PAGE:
"What did you kill my people on Yellow Creek for. The white People killed my kin at Coneestoga a great while ago, & I though[t nothing of that]. But you killed my kin again on Yellow Creek, and took m[y cousin prisoner] then I thought I must kill too; and I have been three time[s to war since but] the Indians is not Angry only myself."

Captain Joh[n Logan] July 21st. Day.

   The Yellow Creek Massacre ended all hope Chief Cornstalk had for a peaceful coexistence with the settlers as Logan sought revenge for the brutal slayings. Logan later lamented:

   "I appeal to any white man to say if he ever entered Logan's cabin hungry, and he gave him not meat; if he ever came cold and naked and he clothed him not. During the course of the last long and bloody war, Logan remained idle in his cabin, an advocate for peace.... There runs not a drop of my blood in the veins of any living creature. This has called on me for revenge. I have sought it; I have killed many; I have fully glutted my vengeance. For my country, I rejoice in the beams of peace."

Photographic reproduction of a print depicting John Logan (1725-1780), a chief of the Mingo tribe.
Image credit: Ohio History Central.

   In a letter to Colonel William Preston, Major Arthur Campbell urgently pleaded for military intervention. In his letter, Campbell communicated the frequency of Logan's vengeance-fueled assault on the settlers. "So many attacks in so short a time, give the inhabitants very alarming apprehensions," he wrote.

   Lord Dunmore answered Campbell's call for reinforcements and exacted his own form of revenge for Logan's personal pursuit of justice, ultimately defeating Cornstalk's Indian warriors at the Battle of Point Pleasant. Although Logan did not participate in the battle itself, he did continue to fight against the Americans in the Revolutionary War. He escaped death until 1780, when ironically, a member of his own family, a nephew, murdered Logan near present-day Detroit, Michigan.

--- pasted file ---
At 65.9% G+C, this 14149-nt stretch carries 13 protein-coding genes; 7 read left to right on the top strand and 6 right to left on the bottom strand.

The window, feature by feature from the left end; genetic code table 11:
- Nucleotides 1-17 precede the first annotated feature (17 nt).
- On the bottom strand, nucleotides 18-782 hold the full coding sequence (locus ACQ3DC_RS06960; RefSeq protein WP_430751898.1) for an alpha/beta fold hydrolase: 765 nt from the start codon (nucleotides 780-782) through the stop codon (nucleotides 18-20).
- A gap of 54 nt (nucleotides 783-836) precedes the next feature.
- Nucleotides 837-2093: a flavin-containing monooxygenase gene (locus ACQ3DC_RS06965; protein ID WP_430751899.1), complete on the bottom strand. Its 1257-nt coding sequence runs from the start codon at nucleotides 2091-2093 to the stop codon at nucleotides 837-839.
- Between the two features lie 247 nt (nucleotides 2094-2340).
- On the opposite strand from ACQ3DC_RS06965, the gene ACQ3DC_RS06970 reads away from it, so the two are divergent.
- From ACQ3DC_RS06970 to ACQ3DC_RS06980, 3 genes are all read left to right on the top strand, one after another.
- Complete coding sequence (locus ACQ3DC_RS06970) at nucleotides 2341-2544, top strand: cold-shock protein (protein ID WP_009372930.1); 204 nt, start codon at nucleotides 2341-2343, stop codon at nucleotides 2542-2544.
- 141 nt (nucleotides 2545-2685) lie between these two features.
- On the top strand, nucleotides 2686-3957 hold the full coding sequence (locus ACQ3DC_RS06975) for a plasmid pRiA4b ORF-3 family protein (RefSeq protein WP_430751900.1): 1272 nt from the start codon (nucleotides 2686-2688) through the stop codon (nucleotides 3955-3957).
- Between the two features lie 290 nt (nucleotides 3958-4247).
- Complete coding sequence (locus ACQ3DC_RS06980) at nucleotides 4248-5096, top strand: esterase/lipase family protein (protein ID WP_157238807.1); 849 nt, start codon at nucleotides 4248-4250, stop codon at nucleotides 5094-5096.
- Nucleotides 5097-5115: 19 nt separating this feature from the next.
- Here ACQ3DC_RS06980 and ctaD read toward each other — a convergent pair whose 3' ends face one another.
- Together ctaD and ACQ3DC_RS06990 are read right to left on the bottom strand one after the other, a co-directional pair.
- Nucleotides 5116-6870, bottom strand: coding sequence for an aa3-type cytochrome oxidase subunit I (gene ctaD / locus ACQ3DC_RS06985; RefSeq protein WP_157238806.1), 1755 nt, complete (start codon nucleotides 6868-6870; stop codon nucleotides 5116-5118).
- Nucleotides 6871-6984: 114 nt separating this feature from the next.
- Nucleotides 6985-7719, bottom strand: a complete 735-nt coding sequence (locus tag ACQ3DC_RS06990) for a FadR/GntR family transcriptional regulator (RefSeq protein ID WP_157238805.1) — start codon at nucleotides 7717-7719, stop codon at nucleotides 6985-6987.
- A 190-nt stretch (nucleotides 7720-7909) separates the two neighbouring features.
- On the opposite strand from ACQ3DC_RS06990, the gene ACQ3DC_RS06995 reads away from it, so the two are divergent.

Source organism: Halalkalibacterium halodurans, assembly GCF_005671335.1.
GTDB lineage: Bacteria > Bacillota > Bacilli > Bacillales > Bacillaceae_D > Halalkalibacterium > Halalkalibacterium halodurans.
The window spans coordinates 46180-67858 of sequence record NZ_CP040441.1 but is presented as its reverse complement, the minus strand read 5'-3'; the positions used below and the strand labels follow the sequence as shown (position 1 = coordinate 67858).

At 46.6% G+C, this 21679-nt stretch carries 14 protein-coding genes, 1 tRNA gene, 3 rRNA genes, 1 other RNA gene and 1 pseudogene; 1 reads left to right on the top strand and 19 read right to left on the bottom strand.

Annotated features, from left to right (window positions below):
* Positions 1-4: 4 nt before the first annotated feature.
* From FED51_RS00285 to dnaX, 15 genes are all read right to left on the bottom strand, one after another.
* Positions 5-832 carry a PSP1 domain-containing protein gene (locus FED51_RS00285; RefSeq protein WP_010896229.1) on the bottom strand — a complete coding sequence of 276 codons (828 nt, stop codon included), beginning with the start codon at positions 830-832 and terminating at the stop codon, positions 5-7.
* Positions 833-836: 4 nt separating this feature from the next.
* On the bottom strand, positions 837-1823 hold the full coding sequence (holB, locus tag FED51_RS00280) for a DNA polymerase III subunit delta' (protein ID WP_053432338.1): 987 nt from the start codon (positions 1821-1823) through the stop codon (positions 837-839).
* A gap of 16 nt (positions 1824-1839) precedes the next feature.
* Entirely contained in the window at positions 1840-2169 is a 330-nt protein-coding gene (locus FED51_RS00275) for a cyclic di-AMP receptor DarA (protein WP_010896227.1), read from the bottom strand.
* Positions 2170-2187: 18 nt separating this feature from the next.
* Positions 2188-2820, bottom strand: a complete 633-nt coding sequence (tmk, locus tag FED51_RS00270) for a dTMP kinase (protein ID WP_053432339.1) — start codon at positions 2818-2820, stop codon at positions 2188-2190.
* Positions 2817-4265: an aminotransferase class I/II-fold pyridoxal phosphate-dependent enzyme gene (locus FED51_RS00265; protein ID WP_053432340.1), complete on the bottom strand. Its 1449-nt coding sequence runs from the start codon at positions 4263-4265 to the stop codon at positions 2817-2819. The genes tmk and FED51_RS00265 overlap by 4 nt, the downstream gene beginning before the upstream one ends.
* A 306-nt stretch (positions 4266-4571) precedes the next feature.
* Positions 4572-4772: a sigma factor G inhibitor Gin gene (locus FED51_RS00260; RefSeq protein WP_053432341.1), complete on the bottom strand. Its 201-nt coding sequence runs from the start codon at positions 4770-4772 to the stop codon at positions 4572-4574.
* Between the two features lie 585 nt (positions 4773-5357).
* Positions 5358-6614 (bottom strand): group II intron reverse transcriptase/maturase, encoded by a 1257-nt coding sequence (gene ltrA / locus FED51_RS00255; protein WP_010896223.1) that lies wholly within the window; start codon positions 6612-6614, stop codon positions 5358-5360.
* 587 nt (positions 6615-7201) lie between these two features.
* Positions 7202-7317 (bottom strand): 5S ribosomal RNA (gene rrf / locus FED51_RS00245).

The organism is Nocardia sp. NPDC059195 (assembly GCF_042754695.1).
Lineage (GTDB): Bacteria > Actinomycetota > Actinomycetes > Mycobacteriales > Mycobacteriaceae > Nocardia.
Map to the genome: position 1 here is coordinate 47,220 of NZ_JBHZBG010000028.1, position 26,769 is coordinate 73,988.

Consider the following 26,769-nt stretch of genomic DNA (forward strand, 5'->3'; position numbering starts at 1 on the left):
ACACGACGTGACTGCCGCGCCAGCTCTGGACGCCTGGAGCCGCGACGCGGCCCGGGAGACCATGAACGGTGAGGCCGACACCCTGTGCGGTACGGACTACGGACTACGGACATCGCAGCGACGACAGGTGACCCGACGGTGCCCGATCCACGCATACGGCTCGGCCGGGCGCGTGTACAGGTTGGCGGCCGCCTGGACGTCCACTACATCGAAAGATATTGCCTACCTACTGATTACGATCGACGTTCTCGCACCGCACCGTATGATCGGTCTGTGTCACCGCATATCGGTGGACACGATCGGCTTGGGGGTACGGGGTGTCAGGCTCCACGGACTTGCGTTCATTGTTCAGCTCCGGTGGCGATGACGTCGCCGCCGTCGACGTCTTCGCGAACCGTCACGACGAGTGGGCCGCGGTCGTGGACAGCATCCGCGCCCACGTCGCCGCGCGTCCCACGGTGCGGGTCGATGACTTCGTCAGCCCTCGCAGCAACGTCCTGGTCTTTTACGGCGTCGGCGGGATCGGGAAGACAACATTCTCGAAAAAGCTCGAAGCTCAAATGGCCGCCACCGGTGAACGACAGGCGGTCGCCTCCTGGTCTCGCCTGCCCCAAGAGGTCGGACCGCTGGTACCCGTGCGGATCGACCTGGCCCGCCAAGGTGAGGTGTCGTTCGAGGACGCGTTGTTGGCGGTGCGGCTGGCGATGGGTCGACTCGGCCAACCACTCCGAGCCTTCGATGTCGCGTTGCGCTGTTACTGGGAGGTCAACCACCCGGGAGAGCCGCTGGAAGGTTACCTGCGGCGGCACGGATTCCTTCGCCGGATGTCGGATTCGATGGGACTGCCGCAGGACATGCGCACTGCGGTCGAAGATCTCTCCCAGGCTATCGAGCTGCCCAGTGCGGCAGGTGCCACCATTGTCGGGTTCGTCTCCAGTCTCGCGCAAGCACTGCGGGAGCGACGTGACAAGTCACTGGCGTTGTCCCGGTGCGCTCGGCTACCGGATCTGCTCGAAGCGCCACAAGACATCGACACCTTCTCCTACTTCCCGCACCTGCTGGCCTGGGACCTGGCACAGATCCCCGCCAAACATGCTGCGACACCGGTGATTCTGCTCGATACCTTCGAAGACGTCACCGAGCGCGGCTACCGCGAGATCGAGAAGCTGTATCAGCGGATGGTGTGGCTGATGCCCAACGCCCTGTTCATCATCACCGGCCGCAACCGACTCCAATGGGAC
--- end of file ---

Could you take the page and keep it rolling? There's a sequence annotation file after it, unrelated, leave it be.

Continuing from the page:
• "Reminiscences of Judge Henry Jolly," Draper Manuscripts, 6NN22-24, cited in Reuben Gold Thwaites and Louise Phelps Kellogg, Documentary History of Dunmore's War, 1774. Madison: Wisconsin Historical Society, 1905, pp. 9-14.
  • Colin G. Calloway. The Shawnees and the War for America. New York: Viking, 2007, pp. 51-52.


* According to Thwaites' Documentary History of Dunmore's War, 9n16: “The following was sent to Dr. Draper in 1849, by S. P. Hildreth, who had an interview with Judge Jolly. The latter was sixteen years of age at the time of these occurrences, and recollected them well. There has been much controversy over these incidents; for the statements of other contemporaries, see Sappington, in Jefferson’s Notes on Virginia (ed. of 1825), pp. 336-339; Tomlinson, in Jacob’s Cresap, pp. 133-137; George Rogers Clark’s letter, ibid., pp. 154-158; Washington-Crawford Letters, pp. 86, 87; and N. Y. Colon. Docs., viii, pp. 463-465.—Ed.”


Gordon Belt is an information professional, archives advocate, public historian, and author of The History Press book, John Sevier: Tennessee's First Hero, which examines the life of Tennessee's first governor, John Sevier, through the lens of history and memory. On The Posterity Project, Gordon offers reflections on archives, public history, and memory from his home state of Tennessee.